For Ben Connolly, Head of Digital Engineering at Vodafone UK, his team’s overriding priority should be to put into production software that delivers solid commercial value to the business - and do so as quickly, as regularly and as smoothly as possible.
Any other activity, he argues, is at best a distraction and at worst an obstacle to meeting that goal. This includes many of the traditional tasks and concerns of a team like his: testing code, provisioning hardware, deployment processes that involve anything more than a single click of a button.
This clear thinking is what has enabled Connolly to take his team on an agile transformation journey over the past two years that has reaped some pretty impressive results.
When he joined Vodafone back in 2017, the digital team, which oversees the mobile phone operator’s web and mobile channels for both consumer and enterprise customers, was using a largely waterfall method and achieving just one software release every two months. Each deployment could involve around 8 hours of downtime, preceded by lengthy manual testing. And his team was highly reliant on the services of third-party consultants to run its development and operations processes.
Today, the team deploys software every day with zero downtime, in a ‘release on demand’ model, by which new functionality is deployed into production and immediately or incrementally available to customers based on their demand for it, regardless of what other pieces of functionality are still awaiting release. Connolly says:
So in August, for example, we did around 150 deployments over the course of the month - and every one of those releases was immediately out there in production, delivering value back to Vodafone and our customers, without having to rely on the other 149 deployments being in production at the same time.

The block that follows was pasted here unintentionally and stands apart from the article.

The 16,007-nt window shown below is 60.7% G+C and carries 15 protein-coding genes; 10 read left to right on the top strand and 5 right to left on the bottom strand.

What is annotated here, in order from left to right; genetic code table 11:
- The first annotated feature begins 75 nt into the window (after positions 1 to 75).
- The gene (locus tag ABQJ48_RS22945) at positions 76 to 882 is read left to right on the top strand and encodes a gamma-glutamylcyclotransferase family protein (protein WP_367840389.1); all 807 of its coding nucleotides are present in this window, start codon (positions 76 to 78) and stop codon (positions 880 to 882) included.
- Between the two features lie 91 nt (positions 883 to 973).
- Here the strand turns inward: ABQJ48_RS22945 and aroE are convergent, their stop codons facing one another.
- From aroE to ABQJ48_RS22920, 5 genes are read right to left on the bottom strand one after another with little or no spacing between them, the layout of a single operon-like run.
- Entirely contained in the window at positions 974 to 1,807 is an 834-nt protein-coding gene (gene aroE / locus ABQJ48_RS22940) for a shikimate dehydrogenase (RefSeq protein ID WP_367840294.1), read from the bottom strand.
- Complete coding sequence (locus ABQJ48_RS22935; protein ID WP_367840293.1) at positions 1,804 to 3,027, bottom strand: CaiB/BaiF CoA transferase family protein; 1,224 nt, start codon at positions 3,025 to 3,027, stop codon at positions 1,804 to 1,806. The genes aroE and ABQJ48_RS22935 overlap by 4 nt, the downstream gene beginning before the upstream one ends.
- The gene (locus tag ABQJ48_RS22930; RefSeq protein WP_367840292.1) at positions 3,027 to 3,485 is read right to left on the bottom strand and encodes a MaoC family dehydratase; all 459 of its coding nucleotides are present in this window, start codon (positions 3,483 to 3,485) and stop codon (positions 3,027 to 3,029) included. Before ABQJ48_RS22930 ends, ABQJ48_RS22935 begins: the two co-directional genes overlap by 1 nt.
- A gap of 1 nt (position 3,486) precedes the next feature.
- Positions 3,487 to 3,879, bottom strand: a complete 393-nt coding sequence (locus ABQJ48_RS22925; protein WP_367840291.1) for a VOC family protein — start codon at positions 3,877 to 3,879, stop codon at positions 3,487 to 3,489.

At the same time, testing is now largely automated, as is infrastructure provisioning and management, and the Vodafone digital team has full ownership of the whole process.
Navigating needed changes
In terms of how this was achieved, Connolly credits DevOps consultants from technical consultancy MMT Digital in helping he and his team to navigate the changes required. These focused on two main areas: first, automating infrastructure build and application deployment: and second, building a robust and sustainable DevOps culture.
In terms of automation, he says, one of the earliest ‘wins’ for the team was the elimination of downtime during deployments, which was achieved by establishing a blue/green deployment on Amazon Web Services (AWS).
This means that two live production environments are in place. New code is deployed on one environment, and traffic can be ‘flipped’ from an existing set of instances running the previous version of code, to the new set of instances running the latest version. Once traffic has been rerouted to the new instances, the existing instances can then be terminated:
So from a customer’s perspective, there’s no downtime and their journeys are never interrupted, which benefits them and the business. That was a great success, but kind of an obvious first step - but from there, we’ve matured to a place where we’ve achieved the genuine automation of our infrastructure and one-click deployment. This has involved a great many different tools - an end-to-end suite of tooling, recommended by MMT Digital, that has fuelled not just our ability to release software quickly, but also helped us to build the culture that we wanted to achieve as well. When I think of the tooling decisions made, I can’t think of a single one that I regret.